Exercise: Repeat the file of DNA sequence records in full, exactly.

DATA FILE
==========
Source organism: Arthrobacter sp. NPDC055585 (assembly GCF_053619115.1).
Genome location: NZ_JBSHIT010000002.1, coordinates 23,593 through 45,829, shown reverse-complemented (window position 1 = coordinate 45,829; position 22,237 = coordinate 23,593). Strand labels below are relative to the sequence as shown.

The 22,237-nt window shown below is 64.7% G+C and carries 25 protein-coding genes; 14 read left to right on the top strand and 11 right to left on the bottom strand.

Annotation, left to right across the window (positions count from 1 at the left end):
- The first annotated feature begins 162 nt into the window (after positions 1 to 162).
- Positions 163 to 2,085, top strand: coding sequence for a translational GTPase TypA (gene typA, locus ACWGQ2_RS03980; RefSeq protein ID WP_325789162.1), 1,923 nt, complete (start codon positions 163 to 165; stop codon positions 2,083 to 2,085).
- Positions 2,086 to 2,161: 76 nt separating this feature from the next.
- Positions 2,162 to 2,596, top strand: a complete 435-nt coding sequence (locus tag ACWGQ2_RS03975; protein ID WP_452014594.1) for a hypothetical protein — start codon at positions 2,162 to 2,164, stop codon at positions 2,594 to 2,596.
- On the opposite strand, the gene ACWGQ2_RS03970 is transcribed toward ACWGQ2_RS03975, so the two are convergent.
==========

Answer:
Source organism: Arthrobacter sp. NPDC055585 (assembly GCF_053619115.1).
Genome location: NZ_JBSHIT010000002.1, coordinates 23,593 through 45,829, shown reverse-complemented (window position 1 = coordinate 45,829; position 22,237 = coordinate 23,593). Strand labels below are relative to the sequence as shown.

The 22,237-nt window shown below is 64.7% G+C and carries 25 protein-coding genes; 14 read left to right on the top strand and 11 right to left on the bottom strand.

Annotation, left to right across the window (positions count from 1 at the left end):
- The first annotated feature begins 162 nt into the window (after positions 1 to 162).
- Positions 163 to 2,085, top strand: coding sequence for a translational GTPase TypA (gene typA, locus ACWGQ2_RS03980; RefSeq protein ID WP_325789162.1), 1,923 nt, complete (start codon positions 163 to 165; stop codon positions 2,083 to 2,085).
- Positions 2,086 to 2,161: 76 nt separating this feature from the next.
- Positions 2,162 to 2,596, top strand: a complete 435-nt coding sequence (locus tag ACWGQ2_RS03975; protein ID WP_452014594.1) for a hypothetical protein — start codon at positions 2,162 to 2,164, stop codon at positions 2,594 to 2,596.
- On the opposite strand, the gene ACWGQ2_RS03970 is transcribed toward ACWGQ2_RS03975, so the two are convergent.